Gluten-Free Skillet Chocolate Chip Cookie

Gluten-Free Skillet Chocolate Chip Cookie | recipe on

Have you ever had a skillet cookie? If you haven’t, I think it’s about high time that you give it a shot. I hadn’t had one before, but I’d been dreaming of chocolate chip cookie bliss for weeks and when the thought dawned on me to make it in my cast iron skillet, I dove right in.

The beauty of a skillet cookie is that you can cut it like a piece of pie and top it with ice cream. Which reminds me, chipwiches are also in my near future (and your future too), I’m just working on perfecting my homemade ice cream recipe. I’m kind of thinking I’ll do something fun with the flavors rather than just plain old vanilla.

Tell me, does Peanut Butter Cookie and Roasted Banana Ice Cream sandwiches sound good to you? They sound pretty freakin’ delicious to me!

Gluten-Free Skillet Chocolate Chip Cookie | recipe on #glutenfree

So back to this skillet chocolate chip cookie. First off, it’s not that soft, gooey, melty cookie texture that usually makes my mouth sing and that I rave about. Nope, this cookie is more dense and crunchy, but I’ve actually decided that I like it better that way. At least in pie form. It holds up better to ice cream. And you can eat it with you hands (like a slice of pizza). Chocolate chip cookie pizza anyone? Okay that might be taking it too far.

Second, I’ve been baking more with blanched almond flour lately (can you tell?!) and I kind of love it. It’s harder than I thought, it doesn’t really act like other flours, but I’m really enjoying adding it to my flour mixes because it gives great texture and flavor but also adds tons of nutrients into the mix. We all know how good almonds are for us, so adding this superfood to my baked goods (along with quinoa), is a no brainer.

Gluten-Free Skillet Chocolate Chip Cookie | recipe on #glutenfree

But the best part of this gluten-free skillet chocolate chip cookie? Aside from the fact that it’s delicious? Not only is it gluten-free, but it’s also dairy-free and refined sugar-free as well. And it’s actually healthy.

Not to say that I recommend sitting down and polishing off one of these cookies for yourself, but when you’re eating a dessert that’s packed with super healthy ingredients like almond flour, teff flour, coconut flour, quinoa, oats and coconut oil all together? You’re totally allowed to have one extra slice and enjoy every minute of it.

Gluten-Free Skillet Chocolate Chip Cookie

Prep Time: 10 minutes

Cook Time: 20 minutes

Total Time: 30 minutes

Yield: 12 slices


  • 1 1/2 cups almond flour
  • 1/2 cup teff flour
  • 1/2 cup tapioca starch
  • 1/4 cup cooked quinoa
  • 1 tablespoon coconut flour
  • 1/2 teaspoon fine sea salt
  • 1 teaspoon (two packets) of stevia
  • 2 large eggs
  • 1 tablespoon almond milk (or milk of choice)
  • 1/4 cup melted coconut oil
  • 1/3 cup honey
  • 2 teaspoons vanilla extract
  • 1/2 cup oats
  • 1/2 cup chocolate chips (I use unsweetened carob chips)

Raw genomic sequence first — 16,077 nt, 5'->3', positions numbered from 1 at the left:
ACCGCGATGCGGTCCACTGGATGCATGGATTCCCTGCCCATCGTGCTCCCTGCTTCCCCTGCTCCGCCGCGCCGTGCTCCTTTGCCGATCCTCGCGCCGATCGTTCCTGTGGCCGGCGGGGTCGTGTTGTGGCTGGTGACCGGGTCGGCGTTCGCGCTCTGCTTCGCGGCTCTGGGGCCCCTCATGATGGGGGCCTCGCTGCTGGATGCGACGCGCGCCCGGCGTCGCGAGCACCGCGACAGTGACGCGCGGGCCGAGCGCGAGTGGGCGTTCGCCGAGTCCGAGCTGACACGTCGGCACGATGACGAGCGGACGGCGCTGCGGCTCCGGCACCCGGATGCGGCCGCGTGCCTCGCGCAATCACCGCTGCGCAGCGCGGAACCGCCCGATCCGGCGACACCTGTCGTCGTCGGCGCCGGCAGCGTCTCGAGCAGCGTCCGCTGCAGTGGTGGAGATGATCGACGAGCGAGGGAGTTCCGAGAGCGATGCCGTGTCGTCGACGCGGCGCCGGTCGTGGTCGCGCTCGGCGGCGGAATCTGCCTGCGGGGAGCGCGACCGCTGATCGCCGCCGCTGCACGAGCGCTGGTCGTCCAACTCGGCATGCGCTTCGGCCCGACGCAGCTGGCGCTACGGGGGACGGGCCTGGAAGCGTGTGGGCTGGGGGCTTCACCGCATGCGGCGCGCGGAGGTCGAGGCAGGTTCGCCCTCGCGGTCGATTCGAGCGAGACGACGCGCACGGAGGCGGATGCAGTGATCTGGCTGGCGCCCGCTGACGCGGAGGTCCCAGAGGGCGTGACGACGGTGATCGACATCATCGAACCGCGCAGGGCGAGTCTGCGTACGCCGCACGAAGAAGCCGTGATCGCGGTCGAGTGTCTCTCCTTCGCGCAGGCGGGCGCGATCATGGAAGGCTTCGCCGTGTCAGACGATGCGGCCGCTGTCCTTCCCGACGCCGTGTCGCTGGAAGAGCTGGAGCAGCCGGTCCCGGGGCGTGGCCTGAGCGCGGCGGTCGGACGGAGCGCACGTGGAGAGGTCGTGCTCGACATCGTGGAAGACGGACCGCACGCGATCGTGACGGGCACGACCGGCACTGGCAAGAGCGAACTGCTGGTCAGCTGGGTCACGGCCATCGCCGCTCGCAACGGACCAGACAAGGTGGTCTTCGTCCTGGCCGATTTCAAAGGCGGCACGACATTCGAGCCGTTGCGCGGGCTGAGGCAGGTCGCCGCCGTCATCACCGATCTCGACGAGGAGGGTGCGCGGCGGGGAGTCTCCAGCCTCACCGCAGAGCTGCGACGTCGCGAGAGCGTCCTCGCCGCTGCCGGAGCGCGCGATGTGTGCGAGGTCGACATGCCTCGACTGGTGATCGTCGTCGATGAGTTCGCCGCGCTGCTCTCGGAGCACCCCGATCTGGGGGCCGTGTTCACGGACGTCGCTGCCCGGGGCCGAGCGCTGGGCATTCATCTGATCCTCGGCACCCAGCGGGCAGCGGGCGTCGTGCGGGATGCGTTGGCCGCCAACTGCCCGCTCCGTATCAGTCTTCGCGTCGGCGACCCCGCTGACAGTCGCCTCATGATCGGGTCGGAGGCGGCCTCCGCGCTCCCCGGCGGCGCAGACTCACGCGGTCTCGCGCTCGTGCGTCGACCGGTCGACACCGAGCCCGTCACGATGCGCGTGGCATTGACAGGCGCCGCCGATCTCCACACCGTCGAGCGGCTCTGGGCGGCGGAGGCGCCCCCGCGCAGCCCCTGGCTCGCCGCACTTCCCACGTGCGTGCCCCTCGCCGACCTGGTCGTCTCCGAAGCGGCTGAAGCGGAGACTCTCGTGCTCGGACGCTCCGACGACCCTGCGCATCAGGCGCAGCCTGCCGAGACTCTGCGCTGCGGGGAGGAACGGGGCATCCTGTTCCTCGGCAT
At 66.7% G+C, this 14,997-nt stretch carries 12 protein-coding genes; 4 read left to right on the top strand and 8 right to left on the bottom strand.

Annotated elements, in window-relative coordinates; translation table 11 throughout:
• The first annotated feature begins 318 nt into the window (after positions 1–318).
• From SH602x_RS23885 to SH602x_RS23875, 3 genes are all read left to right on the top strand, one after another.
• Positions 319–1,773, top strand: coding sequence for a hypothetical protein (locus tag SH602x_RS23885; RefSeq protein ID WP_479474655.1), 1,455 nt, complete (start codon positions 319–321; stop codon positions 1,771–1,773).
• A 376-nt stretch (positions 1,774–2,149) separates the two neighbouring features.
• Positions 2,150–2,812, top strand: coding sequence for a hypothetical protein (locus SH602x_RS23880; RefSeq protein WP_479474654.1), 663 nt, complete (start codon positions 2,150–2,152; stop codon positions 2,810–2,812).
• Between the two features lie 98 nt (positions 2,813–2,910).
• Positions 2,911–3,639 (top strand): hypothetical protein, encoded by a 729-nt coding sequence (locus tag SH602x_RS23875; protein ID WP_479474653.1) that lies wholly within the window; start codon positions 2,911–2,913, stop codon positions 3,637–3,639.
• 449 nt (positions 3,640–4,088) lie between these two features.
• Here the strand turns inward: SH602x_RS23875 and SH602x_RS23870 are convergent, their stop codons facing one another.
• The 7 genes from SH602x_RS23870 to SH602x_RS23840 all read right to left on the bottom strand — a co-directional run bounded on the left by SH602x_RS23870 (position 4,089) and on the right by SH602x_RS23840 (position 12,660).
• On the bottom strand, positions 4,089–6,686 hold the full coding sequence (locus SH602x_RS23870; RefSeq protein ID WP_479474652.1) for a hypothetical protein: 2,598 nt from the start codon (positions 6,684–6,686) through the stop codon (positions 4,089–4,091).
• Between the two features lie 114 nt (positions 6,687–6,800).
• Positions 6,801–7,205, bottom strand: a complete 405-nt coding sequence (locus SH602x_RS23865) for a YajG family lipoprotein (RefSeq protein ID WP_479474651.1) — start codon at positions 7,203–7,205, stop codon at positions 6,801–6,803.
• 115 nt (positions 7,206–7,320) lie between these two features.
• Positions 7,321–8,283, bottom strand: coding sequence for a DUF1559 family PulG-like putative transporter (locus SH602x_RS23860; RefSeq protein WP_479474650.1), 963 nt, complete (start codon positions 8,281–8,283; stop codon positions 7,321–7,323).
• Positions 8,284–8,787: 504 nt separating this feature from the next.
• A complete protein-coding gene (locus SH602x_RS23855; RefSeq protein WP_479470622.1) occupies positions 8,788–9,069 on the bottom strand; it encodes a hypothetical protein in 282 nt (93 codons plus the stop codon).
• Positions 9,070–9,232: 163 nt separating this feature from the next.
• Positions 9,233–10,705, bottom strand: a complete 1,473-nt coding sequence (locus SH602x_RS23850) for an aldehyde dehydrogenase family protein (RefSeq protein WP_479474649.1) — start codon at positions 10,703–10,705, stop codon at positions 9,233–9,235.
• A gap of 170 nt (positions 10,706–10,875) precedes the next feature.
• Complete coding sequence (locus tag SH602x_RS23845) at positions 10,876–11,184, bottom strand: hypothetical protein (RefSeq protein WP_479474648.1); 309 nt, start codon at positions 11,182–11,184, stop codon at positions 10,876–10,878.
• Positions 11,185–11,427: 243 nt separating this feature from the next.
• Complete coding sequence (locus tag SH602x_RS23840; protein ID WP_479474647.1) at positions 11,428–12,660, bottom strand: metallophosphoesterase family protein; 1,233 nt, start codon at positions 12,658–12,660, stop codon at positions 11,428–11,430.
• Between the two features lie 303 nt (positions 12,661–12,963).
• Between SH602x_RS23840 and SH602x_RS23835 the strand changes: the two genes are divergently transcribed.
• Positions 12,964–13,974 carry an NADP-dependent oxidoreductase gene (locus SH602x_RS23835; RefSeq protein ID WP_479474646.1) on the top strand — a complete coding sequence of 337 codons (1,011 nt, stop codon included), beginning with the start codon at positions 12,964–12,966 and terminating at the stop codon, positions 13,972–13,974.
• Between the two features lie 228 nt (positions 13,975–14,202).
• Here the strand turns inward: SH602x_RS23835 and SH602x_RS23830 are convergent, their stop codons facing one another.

1. Preheat the oven to 350 degrees F and spray an oven proof skillet with cooking spray.
  2. In a medium bowl, whisk together the dry ingredients. Add the wet ingredients to the dry and mix until fully combined. Stir in the oats and chocolate chips.
  3. Transfer the cookie dough to the skillet and press it down so that it spreads out evenly.
  4. Bake for 18 - 20 minutes, or until lightly browned and still slightly soft.

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  • Cassidy @ Cassidy’s Craveable Creations

    I love almond flour, I use it almost exclusively. I’ll have to make this, I’ve never had a skillet cookie and your recipe looks delicious :)

  • Carrie

    What can you substitute for Almond Flour/Milk and Coconut Milk/Flour when there are allergies?

    • Queen of Quinoa

      Unfortunately, those are the two flours that don’t really have a substitute. For almond flour, you can use any other nut or seed flour (like hazelnut, chestnut, pumpkin seed, etc.), but coconut flour really has no substitutes. For the milks, you can just substitute any other non-dairy milk, except when you’re using full fat coconut milk in a recipe like ice cream. That gets a little trickier because nothing really has the same fat content that full fat coconut milk does. If you’re just looking to make cookies or some other baked good that typically calls for milk, I would suggest any non-dairy (or dairy if you can eat that) will work. Hope that helps!! xo

  • Deborah Shields

    This recipe sounds delicious, but I’m not big on stevia. Could you suggest another sweetener—honey, maple syrup, coconut sugar, etc. Guidelines for this kind of substitution for all of your baking would be really appreciated. Thanks!

    • Queen of Quinoa

      Hi Deborah – you can substitute sugar, 1 teaspoon of stevia is equivalent to a couple tablespoons of sugar. You may have to increase the liquid slightly to compensate – I would just add a dash of milk. I can’t say how it would substitute for all of my recipes without testing. I would just suggest that you give it a try with whatever recipe you like and then use that with the other ones. Hope that helps!! xo